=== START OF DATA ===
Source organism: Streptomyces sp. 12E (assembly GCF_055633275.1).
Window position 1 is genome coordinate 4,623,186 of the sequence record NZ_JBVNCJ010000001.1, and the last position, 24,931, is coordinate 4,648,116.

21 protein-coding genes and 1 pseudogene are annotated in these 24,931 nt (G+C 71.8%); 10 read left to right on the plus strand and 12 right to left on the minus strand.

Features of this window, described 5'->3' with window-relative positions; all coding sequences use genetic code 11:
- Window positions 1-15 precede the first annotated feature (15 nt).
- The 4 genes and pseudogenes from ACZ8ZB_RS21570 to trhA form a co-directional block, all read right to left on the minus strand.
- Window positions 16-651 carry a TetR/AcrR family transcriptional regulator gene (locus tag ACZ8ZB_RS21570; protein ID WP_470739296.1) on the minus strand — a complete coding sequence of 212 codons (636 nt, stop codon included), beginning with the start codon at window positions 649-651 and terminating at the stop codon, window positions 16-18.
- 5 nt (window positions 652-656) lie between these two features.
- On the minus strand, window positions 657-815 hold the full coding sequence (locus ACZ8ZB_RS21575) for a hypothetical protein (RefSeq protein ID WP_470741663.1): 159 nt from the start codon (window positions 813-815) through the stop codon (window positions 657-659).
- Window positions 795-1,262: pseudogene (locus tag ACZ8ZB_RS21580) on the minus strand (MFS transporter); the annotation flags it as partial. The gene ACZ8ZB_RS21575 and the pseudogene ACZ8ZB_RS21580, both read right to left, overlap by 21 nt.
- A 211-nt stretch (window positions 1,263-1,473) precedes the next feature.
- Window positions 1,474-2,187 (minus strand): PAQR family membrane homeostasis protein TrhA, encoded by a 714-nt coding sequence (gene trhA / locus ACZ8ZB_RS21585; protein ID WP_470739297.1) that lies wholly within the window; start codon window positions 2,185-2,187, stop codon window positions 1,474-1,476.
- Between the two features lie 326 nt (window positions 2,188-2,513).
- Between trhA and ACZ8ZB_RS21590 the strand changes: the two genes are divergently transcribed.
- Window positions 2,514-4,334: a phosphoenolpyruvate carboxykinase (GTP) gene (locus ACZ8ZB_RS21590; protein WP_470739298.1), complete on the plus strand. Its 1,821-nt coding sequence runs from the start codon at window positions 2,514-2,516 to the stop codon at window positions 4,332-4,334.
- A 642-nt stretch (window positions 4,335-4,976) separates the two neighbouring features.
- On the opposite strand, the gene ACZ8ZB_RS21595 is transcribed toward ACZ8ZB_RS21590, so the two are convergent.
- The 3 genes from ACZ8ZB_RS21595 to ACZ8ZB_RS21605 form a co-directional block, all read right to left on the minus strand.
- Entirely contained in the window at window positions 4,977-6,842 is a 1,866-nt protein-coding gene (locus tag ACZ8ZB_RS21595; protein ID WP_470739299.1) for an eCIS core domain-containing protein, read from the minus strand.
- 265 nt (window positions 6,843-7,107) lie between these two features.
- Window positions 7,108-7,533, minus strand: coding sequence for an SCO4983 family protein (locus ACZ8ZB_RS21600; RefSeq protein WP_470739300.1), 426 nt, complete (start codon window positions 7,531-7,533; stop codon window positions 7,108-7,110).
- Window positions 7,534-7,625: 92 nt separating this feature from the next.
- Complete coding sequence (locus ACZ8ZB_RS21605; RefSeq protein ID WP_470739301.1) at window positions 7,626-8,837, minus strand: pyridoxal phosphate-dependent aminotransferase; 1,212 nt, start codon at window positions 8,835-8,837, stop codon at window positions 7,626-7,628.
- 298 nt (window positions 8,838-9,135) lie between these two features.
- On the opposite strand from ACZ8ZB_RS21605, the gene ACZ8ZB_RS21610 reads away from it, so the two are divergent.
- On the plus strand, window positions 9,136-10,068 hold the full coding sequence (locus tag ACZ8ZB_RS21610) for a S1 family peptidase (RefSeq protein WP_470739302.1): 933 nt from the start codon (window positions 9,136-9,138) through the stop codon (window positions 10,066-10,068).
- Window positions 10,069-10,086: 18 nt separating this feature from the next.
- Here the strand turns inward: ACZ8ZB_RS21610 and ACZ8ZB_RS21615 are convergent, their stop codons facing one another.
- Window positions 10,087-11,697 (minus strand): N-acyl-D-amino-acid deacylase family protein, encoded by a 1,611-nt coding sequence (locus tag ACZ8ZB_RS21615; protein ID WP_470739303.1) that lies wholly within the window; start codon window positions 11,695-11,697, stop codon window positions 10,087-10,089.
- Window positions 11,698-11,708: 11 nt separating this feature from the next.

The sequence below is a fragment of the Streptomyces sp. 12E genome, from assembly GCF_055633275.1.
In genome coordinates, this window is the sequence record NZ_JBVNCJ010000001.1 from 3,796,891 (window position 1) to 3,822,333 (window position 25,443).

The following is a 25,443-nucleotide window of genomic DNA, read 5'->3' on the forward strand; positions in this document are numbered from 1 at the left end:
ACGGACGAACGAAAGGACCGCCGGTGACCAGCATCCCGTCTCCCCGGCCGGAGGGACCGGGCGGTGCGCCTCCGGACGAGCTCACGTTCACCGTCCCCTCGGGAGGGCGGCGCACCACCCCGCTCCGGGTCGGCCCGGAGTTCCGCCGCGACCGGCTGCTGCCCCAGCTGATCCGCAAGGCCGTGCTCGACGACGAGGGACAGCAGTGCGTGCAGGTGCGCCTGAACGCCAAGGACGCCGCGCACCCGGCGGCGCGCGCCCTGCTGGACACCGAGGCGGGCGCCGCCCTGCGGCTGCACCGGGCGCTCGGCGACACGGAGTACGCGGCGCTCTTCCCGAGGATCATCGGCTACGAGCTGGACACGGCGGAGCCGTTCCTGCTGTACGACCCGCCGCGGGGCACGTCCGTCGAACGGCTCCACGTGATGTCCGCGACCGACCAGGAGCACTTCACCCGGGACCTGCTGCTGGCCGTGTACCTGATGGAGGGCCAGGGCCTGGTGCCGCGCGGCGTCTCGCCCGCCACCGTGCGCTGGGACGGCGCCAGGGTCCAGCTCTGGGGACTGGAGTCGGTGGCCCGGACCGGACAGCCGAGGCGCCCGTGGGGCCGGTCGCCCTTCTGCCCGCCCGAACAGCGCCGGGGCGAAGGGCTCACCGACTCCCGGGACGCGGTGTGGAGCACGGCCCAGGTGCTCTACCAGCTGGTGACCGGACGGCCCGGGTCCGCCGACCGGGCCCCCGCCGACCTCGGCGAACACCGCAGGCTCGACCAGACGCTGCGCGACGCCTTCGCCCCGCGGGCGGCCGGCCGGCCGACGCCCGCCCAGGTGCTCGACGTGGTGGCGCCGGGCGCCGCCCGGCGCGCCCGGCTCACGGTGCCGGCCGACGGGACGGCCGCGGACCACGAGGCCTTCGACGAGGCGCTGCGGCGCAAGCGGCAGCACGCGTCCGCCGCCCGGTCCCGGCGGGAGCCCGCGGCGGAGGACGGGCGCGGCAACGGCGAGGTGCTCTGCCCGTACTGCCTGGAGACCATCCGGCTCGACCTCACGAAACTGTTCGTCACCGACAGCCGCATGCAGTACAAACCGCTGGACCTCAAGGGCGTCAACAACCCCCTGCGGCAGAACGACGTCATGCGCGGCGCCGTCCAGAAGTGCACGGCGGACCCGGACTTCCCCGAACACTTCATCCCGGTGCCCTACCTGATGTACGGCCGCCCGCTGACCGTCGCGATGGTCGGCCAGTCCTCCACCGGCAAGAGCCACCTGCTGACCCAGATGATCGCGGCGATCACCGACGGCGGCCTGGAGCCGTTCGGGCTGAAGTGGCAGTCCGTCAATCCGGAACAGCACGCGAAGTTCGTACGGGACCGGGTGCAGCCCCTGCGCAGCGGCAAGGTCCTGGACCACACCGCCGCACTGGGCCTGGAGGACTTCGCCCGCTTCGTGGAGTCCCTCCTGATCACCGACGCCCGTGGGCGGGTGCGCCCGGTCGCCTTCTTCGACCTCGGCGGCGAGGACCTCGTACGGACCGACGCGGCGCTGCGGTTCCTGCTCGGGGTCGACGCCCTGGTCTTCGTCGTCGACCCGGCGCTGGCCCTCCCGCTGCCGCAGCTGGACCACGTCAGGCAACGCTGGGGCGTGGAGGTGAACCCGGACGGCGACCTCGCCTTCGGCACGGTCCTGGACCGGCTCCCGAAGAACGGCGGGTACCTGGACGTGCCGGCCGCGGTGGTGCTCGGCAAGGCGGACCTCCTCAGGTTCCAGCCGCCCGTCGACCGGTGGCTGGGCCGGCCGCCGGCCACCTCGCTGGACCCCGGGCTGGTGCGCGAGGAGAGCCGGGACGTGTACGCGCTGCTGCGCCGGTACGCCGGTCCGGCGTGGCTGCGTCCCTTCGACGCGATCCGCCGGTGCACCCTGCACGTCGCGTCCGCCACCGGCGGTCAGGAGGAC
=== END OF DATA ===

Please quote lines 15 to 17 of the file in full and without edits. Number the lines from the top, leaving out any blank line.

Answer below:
- Window positions 2,514-4,334: a phosphoenolpyruvate carboxykinase (GTP) gene (locus ACZ8ZB_RS21590; protein WP_470739298.1), complete on the plus strand. Its 1,821-nt coding sequence runs from the start codon at window positions 2,514-2,516 to the stop codon at window positions 4,332-4,334.
- A 642-nt stretch (window positions 4,335-4,976) separates the two neighbouring features.
- On the opposite strand, the gene ACZ8ZB_RS21595 is transcribed toward ACZ8ZB_RS21590, so the two are convergent.